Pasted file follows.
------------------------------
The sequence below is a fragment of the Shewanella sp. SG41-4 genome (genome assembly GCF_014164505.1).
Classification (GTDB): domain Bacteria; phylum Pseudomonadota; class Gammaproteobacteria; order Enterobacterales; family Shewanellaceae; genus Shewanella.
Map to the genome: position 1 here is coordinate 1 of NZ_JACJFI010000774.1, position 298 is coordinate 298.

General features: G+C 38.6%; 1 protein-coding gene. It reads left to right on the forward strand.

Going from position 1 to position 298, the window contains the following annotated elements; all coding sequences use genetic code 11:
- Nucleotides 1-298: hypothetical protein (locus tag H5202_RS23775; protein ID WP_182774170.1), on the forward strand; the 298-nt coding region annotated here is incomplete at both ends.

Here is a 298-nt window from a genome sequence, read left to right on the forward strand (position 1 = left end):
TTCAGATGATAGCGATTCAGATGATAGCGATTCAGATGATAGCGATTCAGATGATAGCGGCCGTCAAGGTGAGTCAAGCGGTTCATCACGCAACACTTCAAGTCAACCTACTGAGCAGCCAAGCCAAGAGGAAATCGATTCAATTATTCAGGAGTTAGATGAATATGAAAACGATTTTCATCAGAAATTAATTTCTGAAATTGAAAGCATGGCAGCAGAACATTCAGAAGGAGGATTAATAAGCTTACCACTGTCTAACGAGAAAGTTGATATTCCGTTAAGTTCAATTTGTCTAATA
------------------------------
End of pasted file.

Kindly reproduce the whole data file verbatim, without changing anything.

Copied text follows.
The sequence below is a fragment of the Shewanella sp. SG41-4 genome (genome assembly GCF_014164505.1).
Classification (GTDB): domain Bacteria; phylum Pseudomonadota; class Gammaproteobacteria; order Enterobacterales; family Shewanellaceae; genus Shewanella.
Map to the genome: position 1 here is coordinate 1 of NZ_JACJFI010000774.1, position 298 is coordinate 298.

General features: G+C 38.6%; 1 protein-coding gene. It reads left to right on the forward strand.

Going from position 1 to position 298, the window contains the following annotated elements; all coding sequences use genetic code 11:
- Nucleotides 1-298: hypothetical protein (locus tag H5202_RS23775; protein ID WP_182774170.1), on the forward strand; the 298-nt coding region annotated here is incomplete at both ends.

Here is a 298-nt window from a genome sequence, read left to right on the forward strand (position 1 = left end):
TTCAGATGATAGCGATTCAGATGATAGCGATTCAGATGATAGCGATTCAGATGATAGCGGCCGTCAAGGTGAGTCAAGCGGTTCATCACGCAACACTTCAAGTCAACCTACTGAGCAGCCAAGCCAAGAGGAAATCGATTCAATTATTCAGGAGTTAGATGAATATGAAAACGATTTTCATCAGAAATTAATTTCTGAAATTGAAAGCATGGCAGCAGAACATTCAGAAGGAGGATTAATAAGCTTACCACTGTCTAACGAGAAAGTTGATATTCCGTTAAGTTCAATTTGTCTAATA